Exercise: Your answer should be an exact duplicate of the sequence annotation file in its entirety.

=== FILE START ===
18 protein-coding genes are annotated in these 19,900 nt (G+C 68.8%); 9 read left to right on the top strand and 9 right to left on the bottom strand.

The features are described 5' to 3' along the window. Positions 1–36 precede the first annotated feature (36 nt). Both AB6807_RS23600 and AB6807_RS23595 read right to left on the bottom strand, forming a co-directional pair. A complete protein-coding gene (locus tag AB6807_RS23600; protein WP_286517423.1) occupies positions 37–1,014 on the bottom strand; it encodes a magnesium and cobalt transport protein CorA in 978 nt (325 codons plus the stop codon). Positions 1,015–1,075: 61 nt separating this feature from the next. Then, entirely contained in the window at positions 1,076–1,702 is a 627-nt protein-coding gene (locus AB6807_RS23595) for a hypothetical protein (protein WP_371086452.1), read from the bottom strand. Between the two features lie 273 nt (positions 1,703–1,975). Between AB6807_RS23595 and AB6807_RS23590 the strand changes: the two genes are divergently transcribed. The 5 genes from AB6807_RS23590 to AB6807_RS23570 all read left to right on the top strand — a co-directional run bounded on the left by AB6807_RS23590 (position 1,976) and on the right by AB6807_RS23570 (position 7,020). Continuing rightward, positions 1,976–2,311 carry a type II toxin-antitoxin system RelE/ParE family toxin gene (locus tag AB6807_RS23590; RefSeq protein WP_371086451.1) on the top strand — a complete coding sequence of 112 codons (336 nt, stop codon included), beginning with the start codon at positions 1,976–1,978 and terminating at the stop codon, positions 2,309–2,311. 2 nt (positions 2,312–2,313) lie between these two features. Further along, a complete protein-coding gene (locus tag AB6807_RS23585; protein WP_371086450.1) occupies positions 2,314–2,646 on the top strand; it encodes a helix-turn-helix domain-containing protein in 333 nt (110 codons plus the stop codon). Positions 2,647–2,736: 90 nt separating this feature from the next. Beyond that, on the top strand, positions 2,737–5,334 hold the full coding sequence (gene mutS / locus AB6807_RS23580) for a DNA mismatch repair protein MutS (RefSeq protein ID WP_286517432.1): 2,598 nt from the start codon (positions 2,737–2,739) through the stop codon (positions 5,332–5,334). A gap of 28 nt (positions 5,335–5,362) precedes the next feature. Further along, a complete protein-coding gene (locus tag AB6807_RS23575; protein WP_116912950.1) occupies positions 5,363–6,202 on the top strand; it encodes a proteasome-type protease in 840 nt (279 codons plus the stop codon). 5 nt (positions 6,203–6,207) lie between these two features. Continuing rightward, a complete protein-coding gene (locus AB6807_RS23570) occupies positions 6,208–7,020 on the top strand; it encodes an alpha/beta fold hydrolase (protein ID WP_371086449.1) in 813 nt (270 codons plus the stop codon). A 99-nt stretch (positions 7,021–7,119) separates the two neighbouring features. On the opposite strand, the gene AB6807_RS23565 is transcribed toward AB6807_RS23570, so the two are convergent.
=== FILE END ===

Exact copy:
18 protein-coding genes are annotated in these 19,900 nt (G+C 68.8%); 9 read left to right on the top strand and 9 right to left on the bottom strand.

The features are described 5' to 3' along the window. Positions 1–36 precede the first annotated feature (36 nt). Both AB6807_RS23600 and AB6807_RS23595 read right to left on the bottom strand, forming a co-directional pair. A complete protein-coding gene (locus tag AB6807_RS23600; protein WP_286517423.1) occupies positions 37–1,014 on the bottom strand; it encodes a magnesium and cobalt transport protein CorA in 978 nt (325 codons plus the stop codon). Positions 1,015–1,075: 61 nt separating this feature from the next. Then, entirely contained in the window at positions 1,076–1,702 is a 627-nt protein-coding gene (locus AB6807_RS23595) for a hypothetical protein (protein WP_371086452.1), read from the bottom strand. Between the two features lie 273 nt (positions 1,703–1,975). Between AB6807_RS23595 and AB6807_RS23590 the strand changes: the two genes are divergently transcribed. The 5 genes from AB6807_RS23590 to AB6807_RS23570 all read left to right on the top strand — a co-directional run bounded on the left by AB6807_RS23590 (position 1,976) and on the right by AB6807_RS23570 (position 7,020). Continuing rightward, positions 1,976–2,311 carry a type II toxin-antitoxin system RelE/ParE family toxin gene (locus tag AB6807_RS23590; RefSeq protein WP_371086451.1) on the top strand — a complete coding sequence of 112 codons (336 nt, stop codon included), beginning with the start codon at positions 1,976–1,978 and terminating at the stop codon, positions 2,309–2,311. 2 nt (positions 2,312–2,313) lie between these two features. Further along, a complete protein-coding gene (locus tag AB6807_RS23585; protein WP_371086450.1) occupies positions 2,314–2,646 on the top strand; it encodes a helix-turn-helix domain-containing protein in 333 nt (110 codons plus the stop codon). Positions 2,647–2,736: 90 nt separating this feature from the next. Beyond that, on the top strand, positions 2,737–5,334 hold the full coding sequence (gene mutS / locus AB6807_RS23580) for a DNA mismatch repair protein MutS (RefSeq protein ID WP_286517432.1): 2,598 nt from the start codon (positions 2,737–2,739) through the stop codon (positions 5,332–5,334). A gap of 28 nt (positions 5,335–5,362) precedes the next feature. Further along, a complete protein-coding gene (locus tag AB6807_RS23575; protein WP_116912950.1) occupies positions 5,363–6,202 on the top strand; it encodes a proteasome-type protease in 840 nt (279 codons plus the stop codon). 5 nt (positions 6,203–6,207) lie between these two features. Continuing rightward, a complete protein-coding gene (locus AB6807_RS23570) occupies positions 6,208–7,020 on the top strand; it encodes an alpha/beta fold hydrolase (protein ID WP_371086449.1) in 813 nt (270 codons plus the stop codon). A 99-nt stretch (positions 7,021–7,119) separates the two neighbouring features. On the opposite strand, the gene AB6807_RS23565 is transcribed toward AB6807_RS23570, so the two are convergent.